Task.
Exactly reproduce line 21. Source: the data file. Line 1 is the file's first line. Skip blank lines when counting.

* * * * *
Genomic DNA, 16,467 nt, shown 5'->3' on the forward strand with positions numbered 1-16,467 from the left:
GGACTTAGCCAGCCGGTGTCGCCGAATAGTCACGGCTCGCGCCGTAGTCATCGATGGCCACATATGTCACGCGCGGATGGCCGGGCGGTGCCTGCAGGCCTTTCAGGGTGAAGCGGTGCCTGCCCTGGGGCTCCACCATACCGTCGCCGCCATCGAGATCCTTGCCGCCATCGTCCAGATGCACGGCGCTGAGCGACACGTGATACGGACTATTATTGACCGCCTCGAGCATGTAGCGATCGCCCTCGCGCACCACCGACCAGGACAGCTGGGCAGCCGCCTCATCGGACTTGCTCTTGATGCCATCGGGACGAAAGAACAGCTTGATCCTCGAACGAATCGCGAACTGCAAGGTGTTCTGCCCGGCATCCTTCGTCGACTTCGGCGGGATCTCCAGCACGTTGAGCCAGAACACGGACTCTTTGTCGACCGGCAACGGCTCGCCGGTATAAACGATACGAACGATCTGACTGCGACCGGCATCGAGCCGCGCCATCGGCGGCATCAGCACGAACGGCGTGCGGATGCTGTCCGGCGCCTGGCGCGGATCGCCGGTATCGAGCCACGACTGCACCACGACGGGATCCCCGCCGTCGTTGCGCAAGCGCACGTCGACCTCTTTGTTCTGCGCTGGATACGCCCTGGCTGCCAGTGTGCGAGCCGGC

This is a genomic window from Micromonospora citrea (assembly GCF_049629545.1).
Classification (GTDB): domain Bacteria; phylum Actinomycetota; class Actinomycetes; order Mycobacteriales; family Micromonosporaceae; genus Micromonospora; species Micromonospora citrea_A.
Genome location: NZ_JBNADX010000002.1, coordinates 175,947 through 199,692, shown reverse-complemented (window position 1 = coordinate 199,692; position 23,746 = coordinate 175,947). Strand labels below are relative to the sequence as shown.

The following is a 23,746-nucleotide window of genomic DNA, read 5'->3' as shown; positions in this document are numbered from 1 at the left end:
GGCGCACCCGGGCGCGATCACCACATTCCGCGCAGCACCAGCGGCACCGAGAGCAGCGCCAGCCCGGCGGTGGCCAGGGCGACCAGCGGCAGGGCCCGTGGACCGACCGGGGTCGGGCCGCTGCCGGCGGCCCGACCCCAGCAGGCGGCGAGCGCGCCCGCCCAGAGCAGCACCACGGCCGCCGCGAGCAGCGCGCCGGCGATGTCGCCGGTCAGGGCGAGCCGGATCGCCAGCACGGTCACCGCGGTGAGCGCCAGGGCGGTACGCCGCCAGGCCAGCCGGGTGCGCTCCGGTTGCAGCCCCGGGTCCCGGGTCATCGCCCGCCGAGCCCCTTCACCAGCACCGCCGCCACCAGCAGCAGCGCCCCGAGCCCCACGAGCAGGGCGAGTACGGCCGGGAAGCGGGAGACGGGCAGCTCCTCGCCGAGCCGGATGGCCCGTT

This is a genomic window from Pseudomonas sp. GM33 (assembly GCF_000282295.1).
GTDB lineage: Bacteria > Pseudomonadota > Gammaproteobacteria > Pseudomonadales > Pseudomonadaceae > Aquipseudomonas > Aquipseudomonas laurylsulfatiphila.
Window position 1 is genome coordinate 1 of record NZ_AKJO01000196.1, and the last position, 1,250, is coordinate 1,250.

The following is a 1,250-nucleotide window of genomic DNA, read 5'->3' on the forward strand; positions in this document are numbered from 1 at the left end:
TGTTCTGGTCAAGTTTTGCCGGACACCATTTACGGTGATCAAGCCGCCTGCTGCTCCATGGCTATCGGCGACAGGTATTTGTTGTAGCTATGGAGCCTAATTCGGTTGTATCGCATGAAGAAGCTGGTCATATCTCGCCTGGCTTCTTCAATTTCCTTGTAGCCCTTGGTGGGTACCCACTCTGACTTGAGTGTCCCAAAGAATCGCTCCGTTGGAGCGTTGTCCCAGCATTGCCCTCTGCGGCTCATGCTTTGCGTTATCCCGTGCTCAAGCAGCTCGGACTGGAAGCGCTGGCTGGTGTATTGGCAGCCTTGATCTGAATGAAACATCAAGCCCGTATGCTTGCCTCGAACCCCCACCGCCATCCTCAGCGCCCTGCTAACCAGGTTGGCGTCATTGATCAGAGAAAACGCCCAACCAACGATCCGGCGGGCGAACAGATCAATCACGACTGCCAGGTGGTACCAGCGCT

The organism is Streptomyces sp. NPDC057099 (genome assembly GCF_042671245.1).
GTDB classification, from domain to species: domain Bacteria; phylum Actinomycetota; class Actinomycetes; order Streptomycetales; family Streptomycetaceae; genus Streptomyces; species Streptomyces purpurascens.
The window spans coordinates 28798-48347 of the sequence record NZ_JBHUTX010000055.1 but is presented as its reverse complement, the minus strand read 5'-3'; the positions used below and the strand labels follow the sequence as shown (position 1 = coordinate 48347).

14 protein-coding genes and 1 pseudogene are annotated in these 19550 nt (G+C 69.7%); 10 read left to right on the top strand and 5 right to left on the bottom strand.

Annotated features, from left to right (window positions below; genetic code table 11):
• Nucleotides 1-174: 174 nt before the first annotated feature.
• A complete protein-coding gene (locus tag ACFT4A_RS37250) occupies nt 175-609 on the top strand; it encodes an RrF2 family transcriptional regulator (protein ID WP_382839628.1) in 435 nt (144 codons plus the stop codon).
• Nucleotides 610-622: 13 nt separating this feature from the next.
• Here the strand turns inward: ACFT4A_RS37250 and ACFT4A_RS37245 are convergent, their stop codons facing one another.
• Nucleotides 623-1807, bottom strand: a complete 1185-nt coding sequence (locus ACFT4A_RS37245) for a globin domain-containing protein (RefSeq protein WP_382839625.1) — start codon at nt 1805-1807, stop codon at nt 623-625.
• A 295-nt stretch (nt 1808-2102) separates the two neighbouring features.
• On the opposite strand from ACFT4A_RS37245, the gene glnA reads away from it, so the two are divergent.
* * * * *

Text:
• Here the strand turns inward: ACFT4A_RS37250 and ACFT4A_RS37245 are convergent, their stop codons facing one another.